The Henry M. Jackson Foundation for the Advancement of Military Medicine Inc. was authorized by Congress in 1983 to support military medical research. Since our founding, HJF has served as a vital link between the military medical community and our federal and private partners.
Shortly after President Richard Nixon called for an end to the draft in 1970, military leaders and politicians realized they could no longer rely on conscripts to provide medical care for members of the armed services. To remedy that situation, Nixon signed a law on Sept. 21, 1972, establishing the Uniformed Services University of the Health Sciences (USU), a facility its strongest advocate, Louisiana Rep. F. Edward Hebert, called "the West Point of military medicine."
Although Congress did not authorize the Foundation until 11 years later, the 1972 establishment of USU laid the groundwork for HJF's creation.
The University was established to train medical crops officers for the uniformed services. USU also offers graduate and doctoral training and conducts basic and clinical research. These efforts are broadly necessary to academic medicine. Research and clinical practice, but it soon became clear that USU would be able to accomplish more and function with greater ease if it partnered with a private foundation.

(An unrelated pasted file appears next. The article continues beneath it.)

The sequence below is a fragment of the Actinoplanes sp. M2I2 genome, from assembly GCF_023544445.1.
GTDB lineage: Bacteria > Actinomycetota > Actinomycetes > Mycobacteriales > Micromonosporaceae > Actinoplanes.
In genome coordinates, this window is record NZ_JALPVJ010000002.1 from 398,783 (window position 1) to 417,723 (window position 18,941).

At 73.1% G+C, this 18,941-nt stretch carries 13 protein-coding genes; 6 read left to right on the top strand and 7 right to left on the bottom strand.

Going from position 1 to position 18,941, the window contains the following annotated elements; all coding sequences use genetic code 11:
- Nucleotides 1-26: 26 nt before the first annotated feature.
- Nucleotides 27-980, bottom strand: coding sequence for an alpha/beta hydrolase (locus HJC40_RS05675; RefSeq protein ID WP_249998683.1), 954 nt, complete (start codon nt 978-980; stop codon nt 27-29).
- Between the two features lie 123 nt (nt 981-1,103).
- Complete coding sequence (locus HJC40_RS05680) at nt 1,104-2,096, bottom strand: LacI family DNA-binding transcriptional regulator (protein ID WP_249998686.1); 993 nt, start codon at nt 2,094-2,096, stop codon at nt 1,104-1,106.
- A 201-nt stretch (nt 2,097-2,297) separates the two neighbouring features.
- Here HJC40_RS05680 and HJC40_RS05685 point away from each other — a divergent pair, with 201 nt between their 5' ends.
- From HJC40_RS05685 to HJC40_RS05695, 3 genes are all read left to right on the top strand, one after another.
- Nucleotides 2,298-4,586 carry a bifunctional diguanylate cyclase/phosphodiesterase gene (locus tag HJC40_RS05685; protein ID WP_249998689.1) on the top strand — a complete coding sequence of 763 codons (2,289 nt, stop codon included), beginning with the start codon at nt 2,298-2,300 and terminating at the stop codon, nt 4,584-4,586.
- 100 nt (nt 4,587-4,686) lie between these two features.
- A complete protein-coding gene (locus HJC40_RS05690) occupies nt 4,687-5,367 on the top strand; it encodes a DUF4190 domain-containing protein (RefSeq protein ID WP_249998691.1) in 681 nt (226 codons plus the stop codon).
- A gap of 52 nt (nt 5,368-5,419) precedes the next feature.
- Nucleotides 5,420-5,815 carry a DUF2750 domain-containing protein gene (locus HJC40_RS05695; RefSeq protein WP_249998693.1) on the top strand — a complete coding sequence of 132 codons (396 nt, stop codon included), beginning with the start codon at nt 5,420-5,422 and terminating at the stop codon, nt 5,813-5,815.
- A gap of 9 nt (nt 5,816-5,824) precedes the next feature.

That idea turned into action when Sen. Henry M. Jackson of Washington championed a bill that would create such a foundation. On May 27, 1983, President Ronald Reagan signed a bill establishing the Foundation for the Advancement of Military Medicine, a private, not-for-profit organization. Congress added Jackson’s name to the Foundation’s title five months later, shortly after the senator’s death.
HJF’s core missions s outlined in the bill remain as relevant as ever: to support medical research and education at USU and throughout military medicine and to serve as a link with the private medical sector. Ultimately, the Foundation strives to improve both military and civilian health.
HJF marked a milestone in fiscal 2009 when our employee ranks exceeded 2,000. By the end of the fiscal year, the Foundation’s2,037 employees worked in 24 states and the District of Columbia, as well as nine nations. Approximately 90 percent of HJF employees work side by side with military medical researchers in the field.